- Department of Theoretical Computer Science
Students get an overview of efficient algorithms and data structures for solving classical algorithmic problems, such as searching and sorting, on dynamically changing data sets. Students are able to design and implement such algorithms, to use methods for analysing their computational and memory complexity. They understand the sorting algorithms with O(n.log n) time complexity, special sorting algorithms with linear complexity, algorithms for associative and address searching. They are able to use the efficient dynamic data structures, such as hash tables, search trees, balanced search trees, heaps, B-trees, and others. They are able to work with recursive algorithms and dynamic programming.
An ability to solve basic algorithmic problems actively, to express the algorithmic solution in a high-level programming language (Java, C++), and knowledge of basic notions from calculus and combinatorics is assumed.
- Syllabus of lectures:
1. Data structures I: Fundamental ADTs.^2. Data structures II: Hash tables.^3. Sorting algorithms I.^4. Data structures III: Trees, heaps.^5. Sorting algorithms II.^6. Data structures IV: Advanced heaps.^7. Searching and search trees.^8. Recursive algorithms.^9. B-trees and their variants.^10. Balanced search trees. ^11. Dynamic programming.^12. Computational geometry algorithms.2. Data structures II: Hash tables.1. Data structures I: Fundamental ADTs
2. Data structures II: Hash tables
3. Sorting algorithms I
4. Data structures III: Trees, heaps
5. Sorting algorithms II
6. Data structures IV: Advanced heaps
7. Searching and search trees
8. Recursive algorithms
9. B-trees and their variants
10. Balanced search trees.
11. Dynamic programming.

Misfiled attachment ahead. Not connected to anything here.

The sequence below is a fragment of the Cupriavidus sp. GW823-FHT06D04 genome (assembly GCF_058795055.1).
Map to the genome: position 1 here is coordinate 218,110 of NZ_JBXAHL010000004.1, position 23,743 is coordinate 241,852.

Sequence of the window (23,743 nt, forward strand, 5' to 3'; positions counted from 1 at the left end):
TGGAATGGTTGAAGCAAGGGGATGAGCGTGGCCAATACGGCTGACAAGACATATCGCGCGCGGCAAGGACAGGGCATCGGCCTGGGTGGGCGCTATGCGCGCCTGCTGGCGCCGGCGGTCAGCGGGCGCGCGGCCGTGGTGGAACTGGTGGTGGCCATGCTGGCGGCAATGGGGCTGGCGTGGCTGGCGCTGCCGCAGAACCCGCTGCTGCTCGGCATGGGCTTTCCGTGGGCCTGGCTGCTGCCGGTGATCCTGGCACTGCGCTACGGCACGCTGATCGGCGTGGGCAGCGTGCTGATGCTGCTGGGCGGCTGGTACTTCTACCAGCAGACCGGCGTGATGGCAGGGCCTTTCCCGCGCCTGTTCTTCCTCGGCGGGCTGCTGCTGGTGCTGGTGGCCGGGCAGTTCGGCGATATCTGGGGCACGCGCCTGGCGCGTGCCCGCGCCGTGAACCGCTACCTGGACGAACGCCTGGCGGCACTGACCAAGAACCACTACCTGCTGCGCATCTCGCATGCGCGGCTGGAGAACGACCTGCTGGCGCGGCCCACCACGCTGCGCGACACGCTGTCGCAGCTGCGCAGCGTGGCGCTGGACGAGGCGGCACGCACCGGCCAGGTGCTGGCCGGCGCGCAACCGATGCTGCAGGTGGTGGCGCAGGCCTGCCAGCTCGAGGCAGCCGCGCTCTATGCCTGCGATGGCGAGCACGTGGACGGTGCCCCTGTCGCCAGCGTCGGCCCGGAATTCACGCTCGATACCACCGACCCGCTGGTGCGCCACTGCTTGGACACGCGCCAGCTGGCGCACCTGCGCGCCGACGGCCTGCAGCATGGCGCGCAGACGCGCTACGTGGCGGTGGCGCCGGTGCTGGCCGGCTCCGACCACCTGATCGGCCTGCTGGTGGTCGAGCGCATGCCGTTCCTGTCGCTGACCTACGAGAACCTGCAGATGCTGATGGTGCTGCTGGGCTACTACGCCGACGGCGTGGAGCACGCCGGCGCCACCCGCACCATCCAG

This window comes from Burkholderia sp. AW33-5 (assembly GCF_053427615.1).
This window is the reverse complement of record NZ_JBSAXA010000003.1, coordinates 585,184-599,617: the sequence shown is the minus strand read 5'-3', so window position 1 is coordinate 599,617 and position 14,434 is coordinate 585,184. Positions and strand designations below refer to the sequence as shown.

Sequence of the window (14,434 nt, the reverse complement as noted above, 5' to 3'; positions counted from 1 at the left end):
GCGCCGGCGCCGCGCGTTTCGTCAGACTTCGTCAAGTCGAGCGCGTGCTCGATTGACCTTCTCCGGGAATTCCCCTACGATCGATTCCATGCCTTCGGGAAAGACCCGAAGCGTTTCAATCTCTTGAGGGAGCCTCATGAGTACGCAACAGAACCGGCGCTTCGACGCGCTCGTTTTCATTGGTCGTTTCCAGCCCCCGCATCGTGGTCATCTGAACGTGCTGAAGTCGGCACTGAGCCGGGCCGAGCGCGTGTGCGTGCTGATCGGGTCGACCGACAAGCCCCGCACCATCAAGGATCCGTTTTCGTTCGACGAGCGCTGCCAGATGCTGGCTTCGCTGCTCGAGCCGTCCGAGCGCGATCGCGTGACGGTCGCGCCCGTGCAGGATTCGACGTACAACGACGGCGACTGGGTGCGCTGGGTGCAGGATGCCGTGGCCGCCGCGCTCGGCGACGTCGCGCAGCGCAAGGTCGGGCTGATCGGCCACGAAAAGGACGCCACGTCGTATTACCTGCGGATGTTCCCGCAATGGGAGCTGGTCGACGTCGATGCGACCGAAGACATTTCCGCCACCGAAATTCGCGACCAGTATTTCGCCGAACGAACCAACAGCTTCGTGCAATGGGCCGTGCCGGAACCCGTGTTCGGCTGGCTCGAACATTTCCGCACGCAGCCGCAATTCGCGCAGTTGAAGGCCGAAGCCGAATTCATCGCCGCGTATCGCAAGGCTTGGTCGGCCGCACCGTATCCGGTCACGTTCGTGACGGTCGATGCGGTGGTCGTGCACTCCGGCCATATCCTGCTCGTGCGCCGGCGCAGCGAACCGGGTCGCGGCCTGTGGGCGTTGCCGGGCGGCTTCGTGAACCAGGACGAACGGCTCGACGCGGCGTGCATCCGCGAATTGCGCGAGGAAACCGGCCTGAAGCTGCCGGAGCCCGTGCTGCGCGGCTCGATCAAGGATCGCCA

12. Computational geometry algorithms.
- Syllabus of tutorials:
1. Algorithms on arrays, multidimensional arrays and mapping functions. mathematics. ^2. ADT stack, queue, list. ^3. ADT table, set. ^4. Hash tables. ^5. Basic sorting algorithms. ^6. Trees and binary heaps. ^7. Sorting algorithms II. ^8. Binomial and Fibonnaci heaps.^9. Searching and binary search trees.^10. Recursive algorithms.^11. B-trees.^12. Balanced search trees.^13. Dynamic programming.^4. Data structures III: Trees, heaps.1. Algorithms on arrays, multidimensional arrays and mapping functions. mathematics.
2. ADT stack, queue, list.
3. ADT table, set.
4. Hash tables.
5. Basic sorting algorithms.
6. Trees and binary heaps.
7. Sorting algorithms II.
8. Binomial and Fibonnaci heaps.
9. Searching and binary search trees.
10. Recursive algorithms.
12. Balanced search trees.
13. Dynamic programming.
- Study Objective:
The goal of the course is to equip the student with a set of well-known standard algorithms and to help him/her recognize a proper algorithm variant for any specific usage. At the same time, the student will learn basic methods of algorithm analysis to be used as a main efficiency criterion.
- Study materials:
Cormen, T. H., Leiserson, C. E., Rivest, R. L. Introduction to Algorithms. The MIT Press, 2001. ISBN 0262032937.
- Further information:
- No time-table has been prepared for this course
- The course is a part of the following study plans:
- Bc. Branch Security and Information Technology, Presented in English, Version 2015 to 2020 (elective course)
- Bc. Branch WSI, Specialization Software Engineering, Presented in English, Version 2015-2020 (elective course)
- Bc. Branch Computer Science, Presented in English, Version 2015 to 2020 (elective course)